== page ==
By Gill Wyness
With UK tuition fees now among the highest in the world, but benefits from having a degree remaining substantial, choosing the right university has never been more important for young people. The government has tried to make this easier by offering more and more information not just on the university experience but on the quality of the institution and even the potential wage return students could reap.
Despite all these efforts to make the decision about where to apply as informed as possible, one issue remains: students still apply to university based on their predicted rather than actual qualifications. And these predictions are not always accurate.
Using information on university applicants’ actual and predicted grades and their university attended, obtained from the Universities and Colleges Admissions Service (UCAS), I find only 16% of applicants achieved the A-level grades that they were predicted to achieve, based on their best 3 A-levels.
For the most part, when we think about social mobility, our concerns are with those on the lower rungs of society’s ladder; people “for whom life is a struggle and who work all hours to keep their heads above water” as Prime Minster Theresa May put it in her most recent speech on the matter. One of the issues often considered is how likely are those from disadvantaged backgrounds to enter into higher education. This is often viewed as the direct route to the top jobs in the UK where a degree is almost always a pre-requisite now. The hope is that, if society is meritocratic, rewarding those for effort and achievement rather than family background, if we get more disadvantaged kids into higher education then this will equalise their chances of reaching the top jobs. Unfortunately, in the UK, this does not seem to be the case. Recent research by ourselves, and colleagues from Cambridge, Bath and Warwick university has revealed that higher education is not the leveller we might hope it to be, and that socio-economic differences persist throughout higher education and into the graduate labour market, even comparing those with similar educational attainment.
By Vikki Boliver (University of Durham)
More than half a dozen academic studies have found that university applicants from ethnic minority and state school backgrounds are less likely to be offered places than comparably qualified white and privately educated peers (see Taylor 1992; Shiner and Modood 2002; Zimdars, Sullivan and Heath 2009; Boliver 2004; Boliver 2013; Boliver 2015; and Noden, Shiner and Modood 2014. The latest study indicates that offer rates from Russell Group universities are 3 to 16 percentage points lower for British ethnic minority applicants than for white British applicants, even after controlling for differences in grades and the possession of so-called ‘facilitating subjects’ at A-level. The same study also shows that offer rates from other ‘Old’ and ‘New’ universities are 3 to 4 percentage points lower for some ethnic minority groups relative to the white group after A-level attainment has been taken into account. There is clearly an urgent need to understand what causes these disparities in university admissions chances, but access to the individual-level data needed to do this kind of research is being closed down.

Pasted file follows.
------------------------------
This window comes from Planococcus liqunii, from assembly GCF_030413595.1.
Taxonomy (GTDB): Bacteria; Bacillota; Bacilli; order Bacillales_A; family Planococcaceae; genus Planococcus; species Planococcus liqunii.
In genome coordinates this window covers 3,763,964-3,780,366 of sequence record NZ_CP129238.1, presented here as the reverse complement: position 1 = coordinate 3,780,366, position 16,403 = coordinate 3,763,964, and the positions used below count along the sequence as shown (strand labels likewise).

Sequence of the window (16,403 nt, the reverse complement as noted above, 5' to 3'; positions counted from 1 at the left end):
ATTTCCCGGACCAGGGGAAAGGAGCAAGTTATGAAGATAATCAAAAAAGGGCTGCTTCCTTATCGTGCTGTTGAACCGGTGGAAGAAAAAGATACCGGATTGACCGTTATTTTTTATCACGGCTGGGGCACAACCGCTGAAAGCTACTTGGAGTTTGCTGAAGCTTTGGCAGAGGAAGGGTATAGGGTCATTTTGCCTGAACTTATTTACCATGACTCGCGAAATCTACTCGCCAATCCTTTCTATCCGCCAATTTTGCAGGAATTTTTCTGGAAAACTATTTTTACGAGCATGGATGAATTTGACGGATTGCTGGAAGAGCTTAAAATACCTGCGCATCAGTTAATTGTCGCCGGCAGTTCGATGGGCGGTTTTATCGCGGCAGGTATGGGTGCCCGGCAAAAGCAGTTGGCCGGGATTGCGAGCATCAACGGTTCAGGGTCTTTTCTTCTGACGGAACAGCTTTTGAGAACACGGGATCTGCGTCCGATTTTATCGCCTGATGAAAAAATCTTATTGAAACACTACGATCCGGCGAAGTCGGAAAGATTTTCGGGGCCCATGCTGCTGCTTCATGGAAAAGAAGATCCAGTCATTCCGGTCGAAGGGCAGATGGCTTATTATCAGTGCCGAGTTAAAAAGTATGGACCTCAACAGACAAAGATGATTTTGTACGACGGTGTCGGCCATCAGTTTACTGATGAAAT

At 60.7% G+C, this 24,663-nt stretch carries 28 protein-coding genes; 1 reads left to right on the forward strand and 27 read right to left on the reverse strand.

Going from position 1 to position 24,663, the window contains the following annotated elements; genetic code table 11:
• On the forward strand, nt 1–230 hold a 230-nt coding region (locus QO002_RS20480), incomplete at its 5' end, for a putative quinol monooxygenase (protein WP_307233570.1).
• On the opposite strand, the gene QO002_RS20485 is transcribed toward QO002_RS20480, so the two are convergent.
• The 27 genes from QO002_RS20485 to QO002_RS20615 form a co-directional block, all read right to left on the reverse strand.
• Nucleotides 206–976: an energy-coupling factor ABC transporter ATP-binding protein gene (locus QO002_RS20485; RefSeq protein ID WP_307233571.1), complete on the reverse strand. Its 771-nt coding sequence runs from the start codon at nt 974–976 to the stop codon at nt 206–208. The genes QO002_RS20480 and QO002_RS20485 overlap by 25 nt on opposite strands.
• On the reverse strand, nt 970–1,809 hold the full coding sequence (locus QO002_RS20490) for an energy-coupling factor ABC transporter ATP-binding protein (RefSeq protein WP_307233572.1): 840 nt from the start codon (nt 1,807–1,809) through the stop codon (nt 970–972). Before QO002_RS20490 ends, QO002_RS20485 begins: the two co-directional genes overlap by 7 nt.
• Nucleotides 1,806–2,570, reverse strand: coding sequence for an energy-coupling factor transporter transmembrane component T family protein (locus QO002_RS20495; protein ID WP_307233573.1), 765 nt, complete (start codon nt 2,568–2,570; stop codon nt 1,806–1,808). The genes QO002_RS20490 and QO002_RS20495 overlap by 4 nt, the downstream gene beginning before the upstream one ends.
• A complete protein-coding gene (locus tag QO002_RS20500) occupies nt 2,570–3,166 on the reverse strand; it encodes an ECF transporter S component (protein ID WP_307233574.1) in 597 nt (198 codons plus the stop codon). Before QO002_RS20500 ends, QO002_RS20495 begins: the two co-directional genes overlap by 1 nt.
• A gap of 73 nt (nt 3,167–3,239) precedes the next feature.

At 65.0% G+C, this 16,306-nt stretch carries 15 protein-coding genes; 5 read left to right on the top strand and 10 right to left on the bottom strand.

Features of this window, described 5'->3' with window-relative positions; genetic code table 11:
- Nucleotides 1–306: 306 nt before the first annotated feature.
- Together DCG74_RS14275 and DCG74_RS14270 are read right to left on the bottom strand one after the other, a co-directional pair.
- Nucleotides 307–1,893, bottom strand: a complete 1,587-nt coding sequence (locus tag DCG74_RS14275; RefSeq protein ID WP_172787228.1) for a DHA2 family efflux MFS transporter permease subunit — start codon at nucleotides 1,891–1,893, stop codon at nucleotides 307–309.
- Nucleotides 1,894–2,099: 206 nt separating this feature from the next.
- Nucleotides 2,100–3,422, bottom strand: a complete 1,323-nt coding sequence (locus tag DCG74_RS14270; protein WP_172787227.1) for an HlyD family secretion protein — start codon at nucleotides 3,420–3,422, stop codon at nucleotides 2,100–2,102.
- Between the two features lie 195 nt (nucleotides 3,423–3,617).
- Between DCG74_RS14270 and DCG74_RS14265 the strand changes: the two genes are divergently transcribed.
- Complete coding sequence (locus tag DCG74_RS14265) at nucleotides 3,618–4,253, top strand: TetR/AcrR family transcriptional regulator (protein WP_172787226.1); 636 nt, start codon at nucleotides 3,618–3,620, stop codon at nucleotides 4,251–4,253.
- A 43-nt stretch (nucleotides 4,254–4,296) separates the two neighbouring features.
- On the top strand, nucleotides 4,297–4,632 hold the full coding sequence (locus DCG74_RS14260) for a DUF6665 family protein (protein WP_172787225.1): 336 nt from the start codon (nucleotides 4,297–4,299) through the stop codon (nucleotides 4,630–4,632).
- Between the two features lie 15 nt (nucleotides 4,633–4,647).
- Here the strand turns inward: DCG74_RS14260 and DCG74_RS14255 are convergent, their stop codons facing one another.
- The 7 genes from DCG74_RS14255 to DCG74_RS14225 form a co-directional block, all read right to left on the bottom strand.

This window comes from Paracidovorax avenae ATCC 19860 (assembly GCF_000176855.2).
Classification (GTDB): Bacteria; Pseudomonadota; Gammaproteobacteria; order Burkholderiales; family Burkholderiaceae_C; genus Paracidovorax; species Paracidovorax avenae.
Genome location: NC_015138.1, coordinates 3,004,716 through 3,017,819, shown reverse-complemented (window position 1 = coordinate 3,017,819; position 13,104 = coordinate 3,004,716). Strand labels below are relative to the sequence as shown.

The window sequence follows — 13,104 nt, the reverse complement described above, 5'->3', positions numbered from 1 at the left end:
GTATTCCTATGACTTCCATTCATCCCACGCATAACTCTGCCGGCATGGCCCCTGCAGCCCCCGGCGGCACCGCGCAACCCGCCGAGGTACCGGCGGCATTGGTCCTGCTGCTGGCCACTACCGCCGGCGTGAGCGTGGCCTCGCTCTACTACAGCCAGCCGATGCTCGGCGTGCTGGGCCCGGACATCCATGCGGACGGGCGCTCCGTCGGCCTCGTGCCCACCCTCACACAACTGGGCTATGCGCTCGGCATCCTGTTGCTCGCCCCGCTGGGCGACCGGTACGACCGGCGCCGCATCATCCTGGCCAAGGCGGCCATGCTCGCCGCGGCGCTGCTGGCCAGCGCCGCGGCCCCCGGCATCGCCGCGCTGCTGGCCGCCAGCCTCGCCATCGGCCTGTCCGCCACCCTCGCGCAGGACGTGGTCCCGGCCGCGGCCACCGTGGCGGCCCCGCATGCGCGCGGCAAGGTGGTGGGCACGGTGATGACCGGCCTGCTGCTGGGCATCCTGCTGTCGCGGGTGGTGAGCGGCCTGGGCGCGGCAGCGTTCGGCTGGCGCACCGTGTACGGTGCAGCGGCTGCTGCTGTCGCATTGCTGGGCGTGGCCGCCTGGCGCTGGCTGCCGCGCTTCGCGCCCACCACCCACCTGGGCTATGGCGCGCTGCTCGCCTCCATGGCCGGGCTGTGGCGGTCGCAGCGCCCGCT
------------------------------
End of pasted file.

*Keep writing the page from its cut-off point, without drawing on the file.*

The Universities and Colleges Admissions Service (UCAS) decided recently that it will only supply aggregated applications and admissions data to academic researchers. This is surely unacceptable.
Last year an article in the Guardian newspaper described significant disparities in the success rates of white and non-white applicants to the University of Oxford, even among students who received top grades at A-level. The article reported that, in 2010-11, offer rates were around 1.5 times higher for white applicants than for ethnic minority applicants with the same grades, and up to twice as high in relation to Oxford’s two most oversubscribed subjects, Medicine, and Economics and Management. This pattern was found to hold even for students with 3+ A* grades at A-level. Continue reading →
Mass participation in higher education has altered the typical path followed by university graduates. The norm used to be that after obtaining an undergraduate degree, people would finish their studies and enter the labour market. These days, many more students stay on to invest in postgraduate education. Indeed, by 2009 just over 10% of the workforce in Britain and the United States – and more than a third of all graduates – had a postgraduate qualification.
It is now widely understood that despite rapidly growing numbers of university-educated workers, increased relative demand for their skills has been a key driver of overall wage inequality.